When Grinnell's English department brought Ralph Savarese to Iowa six years ago from Florida, he saw it as a chance to nourish a range of interests that -- to an outsider, at least -- looks not only exhaustive, but downright exhausting.
"I like writing poems, essays, short stories, memoir, translations, and good old-fashioned literary criticism," says Savarese, who has both a Ph.D. in English and an M.F.A. in poetry from the University of Florida. "We used to call people with this sort of highly varied output 'men (or women) of letters,' and I would submit that the liberal arts, as a philosophy of learning and of life, are indebted to, even embodied by, such people. I feel comfortable at a place that encourages multiple intellectual and artistic commitments."
As anyone who knows Savarese can attest, "multiple intellectual and artistic commitments" aptly describes the way he lives life. Bumping into him in the halls of Mears Cottage where he has his office is like meeting a man who's just stepped off a rocket sled, on his way to the starting line of a triathalon. In addition to publishing his poems in such journals as Sewanee Review and The Beloit Poetry Journal and having an essay he published in New England Review designated "Notable" in Best American Essays, 2004, he has translated an anthology of Iraqi poetry with his English department colleague, Saadi Simawe, and keeps up an active schedule of scholarly publishing and presentation on subjects as diverse as Melville and the American literature of disaster. Savarese says Grinnell is a place where such a heterodox schedule is not only possible, but attracts collaborators.
"I'm particularly excited about an upcoming, interdisciplinary course that I will teach with (the music department's) John Rommereim, entitled Music and Text, which will bring together advanced composition and creative writing students," he says. "How many other schools would not only applaud such an endeavor, but also offer learning grants to its professors to bring it to fruition?"
Perhaps even more central for Savarese, though, is Grinnell's reputation as a place where working to right society's wrongs is given more than lip service. Social action is more than high-minded rhetoric for him; it's a walk he walks as well as a talk he talks.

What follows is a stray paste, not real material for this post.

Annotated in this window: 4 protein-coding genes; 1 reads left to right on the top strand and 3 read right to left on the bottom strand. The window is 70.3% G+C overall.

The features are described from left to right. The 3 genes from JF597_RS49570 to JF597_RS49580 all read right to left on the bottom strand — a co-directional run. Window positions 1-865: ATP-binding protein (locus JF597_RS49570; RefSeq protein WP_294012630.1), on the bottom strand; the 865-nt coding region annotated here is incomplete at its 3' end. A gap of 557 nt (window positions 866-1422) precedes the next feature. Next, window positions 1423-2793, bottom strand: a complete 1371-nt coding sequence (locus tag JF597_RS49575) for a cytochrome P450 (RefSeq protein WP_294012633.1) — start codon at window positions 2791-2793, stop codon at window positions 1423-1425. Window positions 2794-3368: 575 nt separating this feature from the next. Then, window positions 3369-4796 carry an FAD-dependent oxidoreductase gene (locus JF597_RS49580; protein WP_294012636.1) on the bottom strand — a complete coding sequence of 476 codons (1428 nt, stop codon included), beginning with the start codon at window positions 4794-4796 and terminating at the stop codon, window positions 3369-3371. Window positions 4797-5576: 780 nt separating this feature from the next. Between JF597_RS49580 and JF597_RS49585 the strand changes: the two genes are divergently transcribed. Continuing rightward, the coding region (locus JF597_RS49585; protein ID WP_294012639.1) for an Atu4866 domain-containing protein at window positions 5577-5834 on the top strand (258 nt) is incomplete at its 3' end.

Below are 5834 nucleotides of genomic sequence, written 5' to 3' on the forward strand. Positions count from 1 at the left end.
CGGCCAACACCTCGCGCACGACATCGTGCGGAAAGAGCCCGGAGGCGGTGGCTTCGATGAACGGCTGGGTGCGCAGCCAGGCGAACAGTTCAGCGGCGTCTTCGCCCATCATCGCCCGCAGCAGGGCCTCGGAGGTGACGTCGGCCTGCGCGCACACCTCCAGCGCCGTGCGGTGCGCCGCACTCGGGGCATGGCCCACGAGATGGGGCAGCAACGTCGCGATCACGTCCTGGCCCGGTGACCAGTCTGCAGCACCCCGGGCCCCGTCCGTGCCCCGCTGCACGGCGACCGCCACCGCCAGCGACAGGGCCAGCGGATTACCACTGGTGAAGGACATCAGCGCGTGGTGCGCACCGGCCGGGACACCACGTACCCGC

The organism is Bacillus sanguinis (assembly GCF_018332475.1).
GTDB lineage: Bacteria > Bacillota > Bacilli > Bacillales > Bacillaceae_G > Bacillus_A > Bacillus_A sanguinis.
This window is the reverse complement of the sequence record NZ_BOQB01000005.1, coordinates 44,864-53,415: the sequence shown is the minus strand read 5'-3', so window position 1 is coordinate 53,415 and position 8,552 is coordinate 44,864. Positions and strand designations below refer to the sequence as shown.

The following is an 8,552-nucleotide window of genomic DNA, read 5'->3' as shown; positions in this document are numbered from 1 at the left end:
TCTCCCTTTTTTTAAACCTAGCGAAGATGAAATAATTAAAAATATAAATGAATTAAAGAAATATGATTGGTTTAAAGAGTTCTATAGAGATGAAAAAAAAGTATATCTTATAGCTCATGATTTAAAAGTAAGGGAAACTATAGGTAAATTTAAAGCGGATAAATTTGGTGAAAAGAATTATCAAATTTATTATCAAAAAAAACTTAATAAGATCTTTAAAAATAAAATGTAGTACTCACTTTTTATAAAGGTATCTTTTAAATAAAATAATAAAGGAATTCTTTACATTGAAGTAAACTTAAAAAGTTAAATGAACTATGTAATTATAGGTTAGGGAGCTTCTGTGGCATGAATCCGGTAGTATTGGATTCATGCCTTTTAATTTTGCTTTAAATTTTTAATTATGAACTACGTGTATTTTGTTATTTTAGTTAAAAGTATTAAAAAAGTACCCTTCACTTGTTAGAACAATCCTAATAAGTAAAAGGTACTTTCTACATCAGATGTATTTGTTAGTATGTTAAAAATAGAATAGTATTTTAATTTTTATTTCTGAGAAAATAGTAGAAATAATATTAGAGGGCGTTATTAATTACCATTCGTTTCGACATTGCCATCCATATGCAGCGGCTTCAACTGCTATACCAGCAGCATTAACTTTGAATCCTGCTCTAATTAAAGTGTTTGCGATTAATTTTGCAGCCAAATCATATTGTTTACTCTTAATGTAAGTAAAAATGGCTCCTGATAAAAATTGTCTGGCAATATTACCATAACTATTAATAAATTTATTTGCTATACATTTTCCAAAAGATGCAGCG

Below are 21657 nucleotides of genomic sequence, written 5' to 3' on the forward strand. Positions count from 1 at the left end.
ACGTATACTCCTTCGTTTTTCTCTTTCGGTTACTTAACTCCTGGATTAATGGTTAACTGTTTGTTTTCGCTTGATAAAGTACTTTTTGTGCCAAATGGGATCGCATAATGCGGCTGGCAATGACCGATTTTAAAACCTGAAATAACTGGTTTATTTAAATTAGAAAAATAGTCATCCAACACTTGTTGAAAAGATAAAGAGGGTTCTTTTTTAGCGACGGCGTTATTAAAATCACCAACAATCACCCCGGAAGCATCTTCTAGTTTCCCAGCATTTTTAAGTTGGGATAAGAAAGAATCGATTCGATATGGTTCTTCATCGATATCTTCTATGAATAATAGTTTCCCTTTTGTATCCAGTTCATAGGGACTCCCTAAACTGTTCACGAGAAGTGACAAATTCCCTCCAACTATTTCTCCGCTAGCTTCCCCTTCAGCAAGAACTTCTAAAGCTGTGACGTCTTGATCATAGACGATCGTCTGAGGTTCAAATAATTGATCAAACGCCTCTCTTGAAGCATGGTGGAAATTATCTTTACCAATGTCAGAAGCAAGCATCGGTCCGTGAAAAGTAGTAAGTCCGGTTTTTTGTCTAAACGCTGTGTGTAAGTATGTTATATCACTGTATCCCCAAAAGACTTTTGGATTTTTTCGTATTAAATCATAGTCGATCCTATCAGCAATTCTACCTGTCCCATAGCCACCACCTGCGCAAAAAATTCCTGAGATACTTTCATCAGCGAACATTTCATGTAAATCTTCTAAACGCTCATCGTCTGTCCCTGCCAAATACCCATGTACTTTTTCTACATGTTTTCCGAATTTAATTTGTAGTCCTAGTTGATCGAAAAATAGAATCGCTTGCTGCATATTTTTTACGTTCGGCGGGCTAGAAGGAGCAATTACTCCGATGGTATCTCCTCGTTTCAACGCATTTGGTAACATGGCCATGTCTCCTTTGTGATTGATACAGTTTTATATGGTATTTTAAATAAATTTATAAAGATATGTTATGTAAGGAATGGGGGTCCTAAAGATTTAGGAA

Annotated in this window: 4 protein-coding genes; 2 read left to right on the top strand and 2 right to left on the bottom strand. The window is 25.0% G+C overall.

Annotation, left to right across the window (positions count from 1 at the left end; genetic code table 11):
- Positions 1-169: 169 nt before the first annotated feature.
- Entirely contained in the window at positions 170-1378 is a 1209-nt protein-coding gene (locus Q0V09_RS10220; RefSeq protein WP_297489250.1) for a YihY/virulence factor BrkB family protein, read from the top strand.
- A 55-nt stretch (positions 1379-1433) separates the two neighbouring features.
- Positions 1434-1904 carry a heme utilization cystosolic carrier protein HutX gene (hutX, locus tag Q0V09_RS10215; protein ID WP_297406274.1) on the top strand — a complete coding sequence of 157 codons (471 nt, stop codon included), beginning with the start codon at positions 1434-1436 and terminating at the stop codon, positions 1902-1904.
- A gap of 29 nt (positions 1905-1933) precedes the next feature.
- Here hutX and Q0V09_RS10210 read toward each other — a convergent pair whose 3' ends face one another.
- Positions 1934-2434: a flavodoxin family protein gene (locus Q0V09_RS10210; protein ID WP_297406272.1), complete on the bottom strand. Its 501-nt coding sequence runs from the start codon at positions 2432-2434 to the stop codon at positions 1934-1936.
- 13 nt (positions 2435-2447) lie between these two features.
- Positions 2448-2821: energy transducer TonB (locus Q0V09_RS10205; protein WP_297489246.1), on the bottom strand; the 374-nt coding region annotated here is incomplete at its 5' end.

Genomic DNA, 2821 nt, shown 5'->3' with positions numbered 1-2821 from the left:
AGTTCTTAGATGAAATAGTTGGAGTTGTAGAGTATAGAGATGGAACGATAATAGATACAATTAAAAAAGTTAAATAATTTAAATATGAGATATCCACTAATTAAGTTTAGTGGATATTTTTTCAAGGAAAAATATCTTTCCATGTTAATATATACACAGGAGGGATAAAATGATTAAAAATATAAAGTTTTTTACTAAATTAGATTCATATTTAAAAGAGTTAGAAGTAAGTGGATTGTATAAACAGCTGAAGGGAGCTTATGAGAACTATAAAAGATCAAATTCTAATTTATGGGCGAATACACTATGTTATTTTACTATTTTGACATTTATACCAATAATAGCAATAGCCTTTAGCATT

"Grinnell's commitment to social justice is the other reason I took this job," he says. "I wanted to be at a place where I wouldn't have to explain, let alone defend, the essential connection between one's lived life and one's scholarly activities."
Perhaps the best Q.E.D. for Savarese's fusing of life and work is his new book, Reasonable People: A Memoir of Autism and Adoption, in which he details the struggle he and his wife, Emily, had in Florida when they tried to adopt D.J., an autistic boy who had been written off as profoundly retarded by the system that was supposed to be protecting and caring for him. Savarese and his wife persevered and committed themselves to helping the boy, now their son, to recover from severe institutional and parental abuse and neglect, and to make sure that, often against the resistance of prejudiced or poorly informed educators and bureaucrats, D.J. got what he needed not only to survive, but to thrive. Reasonable People gives D.J. the last word; now an honor roll student at Grinnell Middle School, he wrote the book's final chapter.
"I think of the book as urgent plea to reconsider the meaning of physiological difference and to recommit ourselves to more generous practices of inclusion," Savarese says. Grinnellians, present and future, can count on him to continue to deliver this message, whether it's on the page, at the speaker's rostrum. or in the classroom. He promises that, in the years to come, he will "continue to write and to teach and to stand up for the ideal of full inclusion."